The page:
10 Things “Star Wars” Can Teach You About Filmmaking

6. Acting


There’s another obvious reason as to why Star Wars doesn’t have many close ups; four of the main characters aren’t capable of facial expressions (Chewbacca, Darth Vader, R2D2 and C3P0). Chewbacca and R2D2 aren’t even able to communicate in English (or any other understandable language, for that matter). Regardless, through their physical gestures and un-intelligible noises they’re capable of expressing feelings and ideas. Darth Vader and C3P0 have the added benefit of having had their voices dubbed over in post-production.

These costume-bound performers added to an interesting mix. George Lucas cast two big names in Star Wars; Alec Guinness (Ben Kenobi) and Peter Cushing (Moff Tarkin). By doing so he was allowed to cast the inexperienced Carrie Fisher (Princes Leia and Mark Hamill (Luke Skywalker) and to a lesser extent, Harrison Ford (Han Solo). The difference between the performers is noticeable. When Luke and Leia are on-screen, there’s a frantic energy, and a sense of naivety and hope. Kenobi instantly relaxes the viewer. His scenes are much calmer and his words carry a greater sense of gravitas.


7. Music

Star Wars detractors often accuse the film of offering little more than “eye candy”. It’s a flawed criticism; the film’s linear script and fiery sound effects make the narrative very easy to follow (even if your eyes are closed for the duration of the screening – try it). It’s as much ear candy as it is eye candy. More importantly, the music is intricate and meaningful. John Williams’ classical score infuses Star Wars with memorable themes, motifs and tropes that enhance and help to explain the story.

The effect of the orchestra cannot be overstated. The spine-tingling music is so powerful that it not only enhances the on-screen drama with rousing there, it also alters our perception of events and characters.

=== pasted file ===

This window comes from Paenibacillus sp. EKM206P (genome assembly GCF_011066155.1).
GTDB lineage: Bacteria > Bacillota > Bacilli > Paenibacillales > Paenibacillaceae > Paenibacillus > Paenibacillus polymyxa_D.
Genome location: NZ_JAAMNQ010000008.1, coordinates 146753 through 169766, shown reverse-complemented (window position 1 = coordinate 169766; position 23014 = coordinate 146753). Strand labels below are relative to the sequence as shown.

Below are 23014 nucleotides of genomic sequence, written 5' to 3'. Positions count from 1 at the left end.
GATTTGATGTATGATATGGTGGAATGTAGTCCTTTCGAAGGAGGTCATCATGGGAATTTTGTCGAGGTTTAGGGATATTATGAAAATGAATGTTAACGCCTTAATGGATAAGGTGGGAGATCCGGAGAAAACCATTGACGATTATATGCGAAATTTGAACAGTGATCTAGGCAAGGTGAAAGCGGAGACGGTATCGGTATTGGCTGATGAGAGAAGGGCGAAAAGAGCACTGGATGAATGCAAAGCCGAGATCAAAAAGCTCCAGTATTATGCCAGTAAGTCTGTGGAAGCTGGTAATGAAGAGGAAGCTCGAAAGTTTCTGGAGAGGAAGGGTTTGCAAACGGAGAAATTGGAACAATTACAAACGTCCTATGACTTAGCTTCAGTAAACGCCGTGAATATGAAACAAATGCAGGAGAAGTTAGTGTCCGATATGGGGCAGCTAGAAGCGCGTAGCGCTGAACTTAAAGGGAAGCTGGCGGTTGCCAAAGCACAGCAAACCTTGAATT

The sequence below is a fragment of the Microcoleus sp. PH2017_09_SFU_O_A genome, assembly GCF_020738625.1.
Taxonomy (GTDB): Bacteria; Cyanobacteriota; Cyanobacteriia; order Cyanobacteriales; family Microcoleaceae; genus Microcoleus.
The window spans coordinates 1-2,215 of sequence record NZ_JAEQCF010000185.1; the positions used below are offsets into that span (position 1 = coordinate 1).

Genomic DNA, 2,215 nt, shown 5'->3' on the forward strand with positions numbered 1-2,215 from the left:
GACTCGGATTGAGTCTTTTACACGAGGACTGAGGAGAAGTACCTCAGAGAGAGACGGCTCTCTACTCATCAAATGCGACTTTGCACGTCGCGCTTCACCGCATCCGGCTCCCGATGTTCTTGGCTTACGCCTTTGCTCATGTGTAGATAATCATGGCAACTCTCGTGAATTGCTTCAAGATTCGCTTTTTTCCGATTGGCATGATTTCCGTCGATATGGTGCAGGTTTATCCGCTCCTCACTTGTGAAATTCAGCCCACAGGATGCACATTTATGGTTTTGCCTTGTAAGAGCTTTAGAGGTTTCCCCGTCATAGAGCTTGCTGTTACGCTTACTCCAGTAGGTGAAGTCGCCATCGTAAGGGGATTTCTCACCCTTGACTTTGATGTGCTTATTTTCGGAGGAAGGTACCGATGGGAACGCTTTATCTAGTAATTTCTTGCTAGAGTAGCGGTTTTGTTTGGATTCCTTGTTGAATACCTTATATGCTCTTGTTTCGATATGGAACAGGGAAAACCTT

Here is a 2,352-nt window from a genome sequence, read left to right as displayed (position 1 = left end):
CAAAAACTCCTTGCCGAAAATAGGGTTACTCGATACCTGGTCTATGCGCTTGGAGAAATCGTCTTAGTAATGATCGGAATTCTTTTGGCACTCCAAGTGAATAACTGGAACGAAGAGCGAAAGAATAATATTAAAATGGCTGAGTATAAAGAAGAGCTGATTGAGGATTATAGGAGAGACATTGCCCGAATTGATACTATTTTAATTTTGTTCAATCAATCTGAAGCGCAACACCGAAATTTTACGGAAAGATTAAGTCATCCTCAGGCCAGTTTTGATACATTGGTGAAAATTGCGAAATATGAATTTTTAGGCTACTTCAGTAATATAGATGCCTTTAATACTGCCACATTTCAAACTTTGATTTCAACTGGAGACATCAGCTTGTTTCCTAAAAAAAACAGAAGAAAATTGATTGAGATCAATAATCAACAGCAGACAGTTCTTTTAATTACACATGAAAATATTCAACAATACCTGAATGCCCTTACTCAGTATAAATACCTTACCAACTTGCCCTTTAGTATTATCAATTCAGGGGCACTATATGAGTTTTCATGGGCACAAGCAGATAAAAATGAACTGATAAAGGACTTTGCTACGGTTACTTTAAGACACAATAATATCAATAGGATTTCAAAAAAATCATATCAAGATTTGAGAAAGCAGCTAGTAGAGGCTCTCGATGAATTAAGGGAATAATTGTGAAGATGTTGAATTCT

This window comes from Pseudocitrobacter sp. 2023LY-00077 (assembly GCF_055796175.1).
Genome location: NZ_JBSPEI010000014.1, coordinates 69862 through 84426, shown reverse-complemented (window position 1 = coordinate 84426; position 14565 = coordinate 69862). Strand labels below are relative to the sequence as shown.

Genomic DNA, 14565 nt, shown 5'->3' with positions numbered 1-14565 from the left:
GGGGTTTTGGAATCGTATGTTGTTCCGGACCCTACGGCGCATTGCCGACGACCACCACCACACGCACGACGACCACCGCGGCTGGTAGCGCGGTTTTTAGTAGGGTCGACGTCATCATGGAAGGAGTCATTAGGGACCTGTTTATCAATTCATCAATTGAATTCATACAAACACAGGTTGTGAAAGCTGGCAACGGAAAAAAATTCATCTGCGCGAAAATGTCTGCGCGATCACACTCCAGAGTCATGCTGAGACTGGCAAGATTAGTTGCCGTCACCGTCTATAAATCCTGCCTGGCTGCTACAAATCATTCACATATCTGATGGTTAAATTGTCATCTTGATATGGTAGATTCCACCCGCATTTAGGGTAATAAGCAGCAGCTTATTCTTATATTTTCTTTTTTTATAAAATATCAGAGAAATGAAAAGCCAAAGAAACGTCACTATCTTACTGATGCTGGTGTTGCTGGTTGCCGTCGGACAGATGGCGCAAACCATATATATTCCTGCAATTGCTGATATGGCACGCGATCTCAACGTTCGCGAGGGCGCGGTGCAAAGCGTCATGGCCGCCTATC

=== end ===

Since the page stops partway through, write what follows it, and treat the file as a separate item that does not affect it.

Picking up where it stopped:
8. Sound Effects

Star Wars is famous for the innovative way that its sound effects were created: Darth Vader’s breathing was created by recording Ben Burtt breathing through a scuba regulator; the lightsaber’s hum was the feedback from a damaged TV; Chewbacca’s voice was a mixture of a dog, a lion and a walrus.

Previously, science fiction films and television programmes had used sound effects that sounded alien and strange. Ben Burtt’s masterstroke with Star Wars was using special effects that sounded familiar and “organic”. This leant a subtle sense of reality to the film.

Furthermore, Ben Burrt used sound effects in an effective way that helped to tell the story. He wanted to differentiate between how the imperial and rebel spaceships sounded. This is most obvious during the assault on the Death Star. The rebel ships sound like traditional planes, the Imperial ships have a ghostly, screechy sound. Their mere sound conveys their malevolence.


9. Special Effects


Impressive models effects are nothing new. In 1968, Douglas Trumbull wowed audiences with his hyper realistic spaceships in 2001: A Space Odyssey. Star Wars revolutionised the special effects industry however, by using a computerised motion-control system known as Dykstraflex (named after its creator, John Dykstra). This new technology motorised the camera, allowing its movements to be programmable. At the touch of a button, the camera could roll, pan, tilt, swing and even change focus. More importantly, as the cameras could now be programmed, movements could easily be repeated with precision.

The speed and flexibility of the camera position allowed for dynamic camera angles. The audience was given a roller coaster experience unlike anything that they’d ever seen before in the cinema.


10. Production design


Before Alien and Bladerunner, Star Wars introduced science fiction audiences to filthy and worn out technology. Traditionally in science fiction futuristic cities, robots, and spaceships were always presented as pristine and hyper-modern. Everything in Star Wars looks old and battered. The technology itself is often reminiscent of bygones past: the weapon of choice is a sword, not a blaster; the Millennium Falcon’s gun turrets wouldn’t look out of place on a World War I bomber. Not only do these detail create a great atmosphere, George Lucas is also constantly homaging the classic adventure films that have inspired his work (like Hidden Fortress, The Dambusters etcetera).

The temptation for production designers (who supervising the construction and painting of sets), is to take great pride in their work and create something beautiful and clean. Star Wars is a great example of how the little details – scratches, smudges, dents – can create texture and history. After all, it’s not set in the future. It’s set a long time ago in a galaxy far, far away…

Author Bio: David Biggins is a film graduate and marketeer from England. He’s been published on the BBC website, and used to present a film radio show in Norfolk. Before joining Taste of Cinema he was a film critic for Reel Whispers.You can follow David on Twitter @MrMilktray.